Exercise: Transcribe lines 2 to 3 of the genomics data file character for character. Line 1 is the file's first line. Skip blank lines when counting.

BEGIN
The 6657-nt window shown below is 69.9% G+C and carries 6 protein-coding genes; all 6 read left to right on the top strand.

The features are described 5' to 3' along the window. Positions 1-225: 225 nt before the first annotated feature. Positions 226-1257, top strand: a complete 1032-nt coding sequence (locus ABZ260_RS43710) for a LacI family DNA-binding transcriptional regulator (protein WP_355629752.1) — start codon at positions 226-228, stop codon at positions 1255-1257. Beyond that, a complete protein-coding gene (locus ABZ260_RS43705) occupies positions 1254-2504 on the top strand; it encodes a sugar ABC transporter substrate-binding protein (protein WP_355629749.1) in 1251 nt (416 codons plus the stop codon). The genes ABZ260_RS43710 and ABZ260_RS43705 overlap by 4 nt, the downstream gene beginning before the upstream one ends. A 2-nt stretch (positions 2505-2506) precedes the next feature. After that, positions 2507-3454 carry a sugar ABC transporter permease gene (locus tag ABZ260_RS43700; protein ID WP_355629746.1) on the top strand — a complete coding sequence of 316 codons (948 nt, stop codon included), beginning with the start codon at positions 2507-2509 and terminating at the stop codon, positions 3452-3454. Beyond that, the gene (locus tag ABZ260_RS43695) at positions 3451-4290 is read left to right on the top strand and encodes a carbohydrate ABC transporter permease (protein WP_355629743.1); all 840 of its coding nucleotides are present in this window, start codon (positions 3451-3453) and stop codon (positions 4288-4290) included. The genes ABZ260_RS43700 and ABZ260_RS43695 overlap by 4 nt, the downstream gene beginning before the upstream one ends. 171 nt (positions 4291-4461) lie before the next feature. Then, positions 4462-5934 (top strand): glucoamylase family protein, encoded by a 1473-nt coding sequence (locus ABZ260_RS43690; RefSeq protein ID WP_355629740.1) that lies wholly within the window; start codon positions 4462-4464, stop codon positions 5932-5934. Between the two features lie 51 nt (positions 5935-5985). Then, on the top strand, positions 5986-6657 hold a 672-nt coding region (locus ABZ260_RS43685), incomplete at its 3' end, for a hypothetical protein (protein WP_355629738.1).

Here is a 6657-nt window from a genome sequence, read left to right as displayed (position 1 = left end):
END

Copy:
The features are described 5' to 3' along the window. Positions 1-225: 225 nt before the first annotated feature. Positions 226-1257, top strand: a complete 1032-nt coding sequence (locus ABZ260_RS43710) for a LacI family DNA-binding transcriptional regulator (protein WP_355629752.1) — start codon at positions 226-228, stop codon at positions 1255-1257. Beyond that, a complete protein-coding gene (locus ABZ260_RS43705) occupies positions 1254-2504 on the top strand; it encodes a sugar ABC transporter substrate-binding protein (protein WP_355629749.1) in 1251 nt (416 codons plus the stop codon). The genes ABZ260_RS43710 and ABZ260_RS43705 overlap by 4 nt, the downstream gene beginning before the upstream one ends. A 2-nt stretch (positions 2505-2506) precedes the next feature. After that, positions 2507-3454 carry a sugar ABC transporter permease gene (locus tag ABZ260_RS43700; protein ID WP_355629746.1) on the top strand — a complete coding sequence of 316 codons (948 nt, stop codon included), beginning with the start codon at positions 2507-2509 and terminating at the stop codon, positions 3452-3454. Beyond that, the gene (locus tag ABZ260_RS43695) at positions 3451-4290 is read left to right on the top strand and encodes a carbohydrate ABC transporter permease (protein WP_355629743.1); all 840 of its coding nucleotides are present in this window, start codon (positions 3451-3453) and stop codon (positions 4288-4290) included. The genes ABZ260_RS43700 and ABZ260_RS43695 overlap by 4 nt, the downstream gene beginning before the upstream one ends. 171 nt (positions 4291-4461) lie before the next feature. Then, positions 4462-5934 (top strand): glucoamylase family protein, encoded by a 1473-nt coding sequence (locus ABZ260_RS43690; RefSeq protein ID WP_355629740.1) that lies wholly within the window; start codon positions 4462-4464, stop codon positions 5932-5934. Between the two features lie 51 nt (positions 5935-5985). Then, on the top strand, positions 5986-6657 hold a 672-nt coding region (locus ABZ260_RS43685), incomplete at its 3' end, for a hypothetical protein (protein WP_355629738.1).

Here is a 6657-nt window from a genome sequence, read left to right as displayed (position 1 = left end):